Bootcamp recruits in the 5th, 6th and 7th weeks of training got a break from routine to learn about D-Day. I’m trying to imagine what was going through their heads as Peter Fantacone lectured them.
A World War II veteran who participated in the invasion of Normandy during D-Day recounted his experiences, Saturday, with recruits and staff aboard Coast Guard Training Center Cape May.
Peter Fantacone, 89, of Mays Landing, New Jersey, was a U.S. Navy sailor serving in Coast Guard Flotilla 4/10 aboard one of 18 landing craft infantry ships, or LCIs. Twelve of the 18 LCIs in Fantacone’s Flotilla 4/10 were run by all Coast Guard crews and landed troops on the infamous Omaha Beach. Fantacone still travels throughout the region telling the story of the D-Day invasion as well as a tour guide aboard the Battleship New Jersey.
“I’ve been trying to keep alive the memory of all those who died at D-Day,” said Fantacone when asked why he conducts these speeches.
The recruits from Coast Guard companies Hotel, Foxtrot and India 191 listened intently as Fantacone recounted watching Coast Guard LCIs 85 and 91 sink killing many of the soldiers, sailors and Coast Guardsmen aboard the ship.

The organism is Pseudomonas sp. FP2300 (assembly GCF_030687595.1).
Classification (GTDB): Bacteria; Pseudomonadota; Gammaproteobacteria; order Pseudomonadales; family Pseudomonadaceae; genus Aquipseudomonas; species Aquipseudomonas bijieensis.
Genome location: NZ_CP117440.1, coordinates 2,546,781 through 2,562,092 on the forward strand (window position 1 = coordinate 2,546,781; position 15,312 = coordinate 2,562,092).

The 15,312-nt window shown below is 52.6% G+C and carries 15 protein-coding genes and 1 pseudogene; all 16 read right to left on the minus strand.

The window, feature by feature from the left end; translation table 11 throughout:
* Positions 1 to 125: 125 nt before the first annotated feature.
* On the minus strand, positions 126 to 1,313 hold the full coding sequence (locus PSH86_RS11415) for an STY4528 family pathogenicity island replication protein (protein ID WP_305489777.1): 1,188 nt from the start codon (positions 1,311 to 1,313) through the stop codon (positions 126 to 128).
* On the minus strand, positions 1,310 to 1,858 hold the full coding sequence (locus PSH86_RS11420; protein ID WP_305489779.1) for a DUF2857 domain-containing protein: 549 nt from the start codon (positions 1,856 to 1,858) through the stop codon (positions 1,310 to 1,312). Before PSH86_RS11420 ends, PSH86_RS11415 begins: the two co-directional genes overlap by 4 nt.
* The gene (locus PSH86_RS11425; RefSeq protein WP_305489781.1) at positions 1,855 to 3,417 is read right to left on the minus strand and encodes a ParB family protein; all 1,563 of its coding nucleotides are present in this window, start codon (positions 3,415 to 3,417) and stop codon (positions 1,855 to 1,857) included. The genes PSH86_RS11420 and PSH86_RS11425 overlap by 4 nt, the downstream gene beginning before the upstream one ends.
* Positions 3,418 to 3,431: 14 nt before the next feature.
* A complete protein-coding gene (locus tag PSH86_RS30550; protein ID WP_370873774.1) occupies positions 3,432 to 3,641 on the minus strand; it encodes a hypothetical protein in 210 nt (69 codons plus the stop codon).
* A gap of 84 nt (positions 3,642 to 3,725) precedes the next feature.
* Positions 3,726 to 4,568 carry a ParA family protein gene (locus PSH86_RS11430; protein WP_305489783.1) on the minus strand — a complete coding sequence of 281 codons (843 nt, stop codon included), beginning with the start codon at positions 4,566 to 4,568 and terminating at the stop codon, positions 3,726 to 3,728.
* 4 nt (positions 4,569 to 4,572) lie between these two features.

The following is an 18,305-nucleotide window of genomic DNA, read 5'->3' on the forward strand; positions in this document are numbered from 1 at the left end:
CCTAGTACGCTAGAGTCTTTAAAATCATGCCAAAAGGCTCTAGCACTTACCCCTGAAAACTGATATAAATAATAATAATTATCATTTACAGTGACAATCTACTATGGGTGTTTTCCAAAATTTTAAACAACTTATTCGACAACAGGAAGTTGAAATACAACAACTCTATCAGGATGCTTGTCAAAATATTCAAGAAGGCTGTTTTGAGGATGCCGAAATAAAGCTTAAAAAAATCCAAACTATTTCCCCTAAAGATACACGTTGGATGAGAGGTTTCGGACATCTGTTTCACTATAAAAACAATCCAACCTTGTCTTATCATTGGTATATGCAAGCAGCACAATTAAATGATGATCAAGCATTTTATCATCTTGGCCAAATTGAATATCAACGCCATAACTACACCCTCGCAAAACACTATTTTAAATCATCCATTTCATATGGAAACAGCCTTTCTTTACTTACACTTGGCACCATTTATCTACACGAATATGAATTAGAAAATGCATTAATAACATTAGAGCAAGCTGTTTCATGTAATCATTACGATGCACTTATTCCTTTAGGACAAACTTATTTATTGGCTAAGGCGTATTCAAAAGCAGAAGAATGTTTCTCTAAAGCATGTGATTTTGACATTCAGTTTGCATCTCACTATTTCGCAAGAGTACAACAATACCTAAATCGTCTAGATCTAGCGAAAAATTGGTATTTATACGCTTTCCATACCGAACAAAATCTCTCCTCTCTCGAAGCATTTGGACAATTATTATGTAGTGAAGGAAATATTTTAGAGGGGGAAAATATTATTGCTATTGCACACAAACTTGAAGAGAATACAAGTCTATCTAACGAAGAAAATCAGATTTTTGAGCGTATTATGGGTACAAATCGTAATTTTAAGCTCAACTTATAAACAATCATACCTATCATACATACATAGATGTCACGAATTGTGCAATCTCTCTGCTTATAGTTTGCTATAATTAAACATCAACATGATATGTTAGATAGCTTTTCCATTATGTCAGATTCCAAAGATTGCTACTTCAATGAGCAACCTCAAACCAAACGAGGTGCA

When asked by a member of the audience how he achieved a level of peace while waiting to storm the beach, the former sailor answered, “For the most part we were ready to go, but it was an introspective time; a time to turn to, or rediscover, God.” Just 12 hours after Fantacone attended what he thought might be his last Catholic Mass, the troops had a strong hold on the beach, and the Coast Guard had rescued hundreds of people from the water.
All of the crewmembers aboard Fantacone’s LCI 492 survived D-Day.
“Our mission is to instill Honor, Respect and Devotion to Duty into each and every recruit,” said Capt. Todd Prestidge, commanding officer of Training Center Cape May. “The opportunity for these recruits to get face-to-face with someone who took part in that historic day, and for them to listen to what the Coast Guard did, should not only inspire the pride and desire to live the Coast Guard’s core values but to understand what they actually mean.”
According to the Coast Guard’s Historian’s Web site, 214,239 persons served in the Coast Guard during World War II. That number included 12,846 women. The Coast Guard lost a total of 1,917 persons during the war with 574 losing their life in action, “died of wounds” received in action, or perishing as a “Prisoner of War.”
Thank you CWO John Edwards for help with this Blog.
While doing a bit of research looking for restaurants in Cape May last nite, I came across Fins on Facebook, opening soon where the Pilot House used to be. Was reading some of their posts and came across a mention of your blog, so decided to check it out. Imagine my surprise to read the article about Peter Fantacone giving a talk at the USCG training center. He’s my husband’s cousin!! Altho we haven’t seen him in quite awhile, it was nice to see Pete’s still active and sharing his experiences from WWII with the younger generation.